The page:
AUNE Faculty Work to Alleviate Shortage of Psychology Internship Sites

Lorraine MangioneDoctoral students in clinical psychology programs are required to take on an internship in their fifth year. But there’s a chronic national problem: there are more students than there are sites offering good-quality internships.

Lorraine Mangione, AUNE professor of clinical psychology, has long been working to alleviate that imbalance. She is part of a work group with the national Council of Chairs of Training Councils (CCTC) that is updating a document to help agencies around the country become internship sites for students. In fact, it was Lorraine’s original idea to develop the tool kit. In 2009, she and a colleague, Luli Emmons of Palo Alto University, took their plan for a Psychology Internship Development Toolkit to the National Council of Schools and Programs of Professional Psychology (NCSPP). That organization suggested they bring it to the CCTC, a forum for training organizations in psychology, and the first toolkit was published in 2010.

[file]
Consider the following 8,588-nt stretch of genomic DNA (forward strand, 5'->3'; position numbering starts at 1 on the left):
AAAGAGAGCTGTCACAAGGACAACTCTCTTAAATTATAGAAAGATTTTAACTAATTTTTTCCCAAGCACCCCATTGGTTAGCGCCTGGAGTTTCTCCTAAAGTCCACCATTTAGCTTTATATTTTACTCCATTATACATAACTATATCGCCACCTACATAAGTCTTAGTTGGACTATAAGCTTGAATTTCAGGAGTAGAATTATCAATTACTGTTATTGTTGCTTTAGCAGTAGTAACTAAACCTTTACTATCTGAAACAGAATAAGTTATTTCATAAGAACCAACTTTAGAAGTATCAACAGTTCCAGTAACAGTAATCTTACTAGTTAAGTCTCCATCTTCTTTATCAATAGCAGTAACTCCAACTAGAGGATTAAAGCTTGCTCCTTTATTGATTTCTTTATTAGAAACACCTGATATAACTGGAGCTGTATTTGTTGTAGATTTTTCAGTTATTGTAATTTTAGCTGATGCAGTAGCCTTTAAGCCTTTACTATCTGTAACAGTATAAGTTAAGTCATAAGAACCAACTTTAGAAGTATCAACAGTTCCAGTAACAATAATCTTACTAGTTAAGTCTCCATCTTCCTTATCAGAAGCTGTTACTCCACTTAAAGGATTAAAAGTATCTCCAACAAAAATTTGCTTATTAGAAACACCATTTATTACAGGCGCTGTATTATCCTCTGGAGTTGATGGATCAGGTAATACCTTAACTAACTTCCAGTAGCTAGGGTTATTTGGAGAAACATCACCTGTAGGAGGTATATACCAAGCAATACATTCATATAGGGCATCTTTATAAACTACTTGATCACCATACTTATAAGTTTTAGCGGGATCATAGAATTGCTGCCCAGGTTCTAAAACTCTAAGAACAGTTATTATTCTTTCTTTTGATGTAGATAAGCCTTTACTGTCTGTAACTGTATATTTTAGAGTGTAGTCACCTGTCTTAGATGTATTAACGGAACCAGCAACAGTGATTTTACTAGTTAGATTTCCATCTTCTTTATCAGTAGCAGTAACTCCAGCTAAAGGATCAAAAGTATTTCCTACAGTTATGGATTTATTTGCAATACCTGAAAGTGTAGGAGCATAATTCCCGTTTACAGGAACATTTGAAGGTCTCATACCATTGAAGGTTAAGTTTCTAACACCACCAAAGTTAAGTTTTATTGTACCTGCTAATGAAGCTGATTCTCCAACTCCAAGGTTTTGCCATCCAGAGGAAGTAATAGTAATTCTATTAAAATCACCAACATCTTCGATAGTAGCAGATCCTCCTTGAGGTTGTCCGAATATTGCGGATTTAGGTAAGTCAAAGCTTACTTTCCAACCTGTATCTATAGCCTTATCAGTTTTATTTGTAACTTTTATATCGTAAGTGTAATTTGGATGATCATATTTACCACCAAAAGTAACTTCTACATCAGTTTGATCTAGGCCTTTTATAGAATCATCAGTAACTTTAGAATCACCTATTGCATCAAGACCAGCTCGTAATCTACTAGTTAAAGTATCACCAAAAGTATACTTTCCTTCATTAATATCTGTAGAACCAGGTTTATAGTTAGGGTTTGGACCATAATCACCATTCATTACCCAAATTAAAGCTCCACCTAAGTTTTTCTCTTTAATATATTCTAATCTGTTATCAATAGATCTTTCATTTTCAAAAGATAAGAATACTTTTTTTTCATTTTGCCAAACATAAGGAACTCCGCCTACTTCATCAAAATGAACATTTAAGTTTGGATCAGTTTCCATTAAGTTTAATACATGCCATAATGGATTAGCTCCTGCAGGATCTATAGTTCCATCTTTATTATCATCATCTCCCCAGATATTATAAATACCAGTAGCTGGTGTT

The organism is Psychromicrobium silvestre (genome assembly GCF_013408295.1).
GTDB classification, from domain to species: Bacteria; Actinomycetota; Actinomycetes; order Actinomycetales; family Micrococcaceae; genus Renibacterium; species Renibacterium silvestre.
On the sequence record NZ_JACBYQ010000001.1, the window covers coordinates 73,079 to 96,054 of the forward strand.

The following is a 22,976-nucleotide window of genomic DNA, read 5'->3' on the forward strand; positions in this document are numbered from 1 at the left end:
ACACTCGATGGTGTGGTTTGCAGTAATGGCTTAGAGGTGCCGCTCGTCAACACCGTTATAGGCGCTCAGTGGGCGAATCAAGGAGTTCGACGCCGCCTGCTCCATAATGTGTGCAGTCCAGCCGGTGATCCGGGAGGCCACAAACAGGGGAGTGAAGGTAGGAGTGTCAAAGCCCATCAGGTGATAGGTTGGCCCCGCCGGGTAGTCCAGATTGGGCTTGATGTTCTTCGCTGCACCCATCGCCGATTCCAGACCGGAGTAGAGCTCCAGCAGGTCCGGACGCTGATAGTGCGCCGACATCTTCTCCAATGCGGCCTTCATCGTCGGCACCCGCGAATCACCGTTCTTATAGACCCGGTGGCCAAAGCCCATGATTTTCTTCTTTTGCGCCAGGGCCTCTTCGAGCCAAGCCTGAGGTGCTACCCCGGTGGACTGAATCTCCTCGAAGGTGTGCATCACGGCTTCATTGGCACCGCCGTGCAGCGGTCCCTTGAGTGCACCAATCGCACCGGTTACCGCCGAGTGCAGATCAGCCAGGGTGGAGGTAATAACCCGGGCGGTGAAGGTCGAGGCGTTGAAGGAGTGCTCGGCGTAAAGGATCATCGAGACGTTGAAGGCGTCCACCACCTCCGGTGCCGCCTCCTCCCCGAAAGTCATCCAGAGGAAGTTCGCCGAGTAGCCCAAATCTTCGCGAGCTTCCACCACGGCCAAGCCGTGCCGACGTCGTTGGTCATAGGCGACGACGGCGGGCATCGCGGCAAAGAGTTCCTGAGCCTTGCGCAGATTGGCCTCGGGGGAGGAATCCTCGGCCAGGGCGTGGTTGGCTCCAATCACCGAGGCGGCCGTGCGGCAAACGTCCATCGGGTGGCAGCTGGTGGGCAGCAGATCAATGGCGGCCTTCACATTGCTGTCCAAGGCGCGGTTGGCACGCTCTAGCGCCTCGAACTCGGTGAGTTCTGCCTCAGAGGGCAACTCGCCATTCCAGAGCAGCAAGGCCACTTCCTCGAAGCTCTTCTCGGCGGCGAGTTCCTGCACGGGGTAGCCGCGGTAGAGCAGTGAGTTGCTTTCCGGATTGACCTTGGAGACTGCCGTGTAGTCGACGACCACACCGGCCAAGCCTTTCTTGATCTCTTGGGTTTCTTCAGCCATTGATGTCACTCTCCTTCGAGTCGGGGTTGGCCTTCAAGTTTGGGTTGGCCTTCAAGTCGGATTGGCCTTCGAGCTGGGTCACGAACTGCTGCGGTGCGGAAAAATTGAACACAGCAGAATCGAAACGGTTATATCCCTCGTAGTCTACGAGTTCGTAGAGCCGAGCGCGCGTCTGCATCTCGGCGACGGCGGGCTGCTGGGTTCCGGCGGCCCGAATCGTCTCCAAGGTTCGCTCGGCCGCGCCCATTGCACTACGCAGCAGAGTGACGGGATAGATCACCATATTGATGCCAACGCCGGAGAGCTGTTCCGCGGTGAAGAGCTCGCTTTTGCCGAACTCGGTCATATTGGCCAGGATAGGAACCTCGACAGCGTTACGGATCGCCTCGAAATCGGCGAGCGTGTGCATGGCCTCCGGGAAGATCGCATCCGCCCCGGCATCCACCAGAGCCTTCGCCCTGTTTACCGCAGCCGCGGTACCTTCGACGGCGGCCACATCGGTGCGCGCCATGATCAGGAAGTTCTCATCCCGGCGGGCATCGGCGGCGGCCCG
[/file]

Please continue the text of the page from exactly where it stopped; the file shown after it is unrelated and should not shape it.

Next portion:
At AUNE, each PsyD student spends his or her fifth year at an internship in a health-care setting outside the campus. In addition to practicum placements, it’s their major clinical training, so easing the imbalance is critical, Lorraine said.

The toolkit is a comprehensive online source that assembles such information for training sites such as administrative and legal issues, mentoring, quality assurance programs, and how to find funding.  It’s just the kind of resource that staff at AUNE practicum sites, who often tell Lorraine they would like to have interns, can use.  An internship program can be a great advantage for an organization such as a college counseling program or a hospital, as well, she said. It makes the agency more vibrant and up-to-date, and they’re contributing to the field. It can also be cost-effective for them.

Share on facebook
Share on twitter
Share on linkedin
Share on email
Antioch University

Since our founding 1852, Antioch University has remained on the forefront of social justice, inclusion, and equality – regardless of ethnicity, gender, creed, orientation, focus of study, or ability.

Antiochians actively reflect these shared values to inspire positive change in the world. Common Thread is where we document the stories that showcase our communities actions, so the change we work for can be shared widely.  

© 2020 Antioch University. All Rights Reserved.

Skip to content